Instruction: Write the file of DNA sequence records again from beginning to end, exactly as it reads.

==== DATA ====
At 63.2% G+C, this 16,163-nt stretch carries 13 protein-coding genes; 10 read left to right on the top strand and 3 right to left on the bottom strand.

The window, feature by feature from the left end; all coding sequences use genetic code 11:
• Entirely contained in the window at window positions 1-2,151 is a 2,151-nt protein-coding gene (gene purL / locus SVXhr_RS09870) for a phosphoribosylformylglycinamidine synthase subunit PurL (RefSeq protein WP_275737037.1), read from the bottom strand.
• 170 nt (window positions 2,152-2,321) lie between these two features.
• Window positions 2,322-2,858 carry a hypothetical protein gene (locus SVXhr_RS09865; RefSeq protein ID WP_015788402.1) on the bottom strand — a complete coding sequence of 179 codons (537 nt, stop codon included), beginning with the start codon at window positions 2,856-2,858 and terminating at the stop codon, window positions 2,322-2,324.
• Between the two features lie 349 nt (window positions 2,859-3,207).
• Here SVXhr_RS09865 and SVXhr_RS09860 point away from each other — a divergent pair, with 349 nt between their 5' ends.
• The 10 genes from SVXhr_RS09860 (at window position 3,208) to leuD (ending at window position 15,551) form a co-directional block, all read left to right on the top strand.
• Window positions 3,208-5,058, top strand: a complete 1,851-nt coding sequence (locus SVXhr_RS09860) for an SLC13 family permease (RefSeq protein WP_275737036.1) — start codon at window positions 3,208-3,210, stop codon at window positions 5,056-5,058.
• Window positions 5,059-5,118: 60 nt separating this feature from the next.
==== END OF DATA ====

At 63.2% G+C, this 16,163-nt stretch carries 13 protein-coding genes; 10 read left to right on the top strand and 3 right to left on the bottom strand.

The window, feature by feature from the left end; all coding sequences use genetic code 11:
• Entirely contained in the window at window positions 1-2,151 is a 2,151-nt protein-coding gene (gene purL / locus SVXhr_RS09870) for a phosphoribosylformylglycinamidine synthase subunit PurL (RefSeq protein WP_275737037.1), read from the bottom strand.
• 170 nt (window positions 2,152-2,321) lie between these two features.
• Window positions 2,322-2,858 carry a hypothetical protein gene (locus SVXhr_RS09865; RefSeq protein ID WP_015788402.1) on the bottom strand — a complete coding sequence of 179 codons (537 nt, stop codon included), beginning with the start codon at window positions 2,856-2,858 and terminating at the stop codon, window positions 2,322-2,324.
• Between the two features lie 349 nt (window positions 2,859-3,207).
• Here SVXhr_RS09865 and SVXhr_RS09860 point away from each other — a divergent pair, with 349 nt between their 5' ends.
• The 10 genes from SVXhr_RS09860 (at window position 3,208) to leuD (ending at window position 15,551) form a co-directional block, all read left to right on the top strand.
• Window positions 3,208-5,058, top strand: a complete 1,851-nt coding sequence (locus SVXhr_RS09860) for an SLC13 family permease (RefSeq protein WP_275737036.1) — start codon at window positions 3,208-3,210, stop codon at window positions 5,056-5,058.
• Window positions 5,059-5,118: 60 nt separating this feature from the next.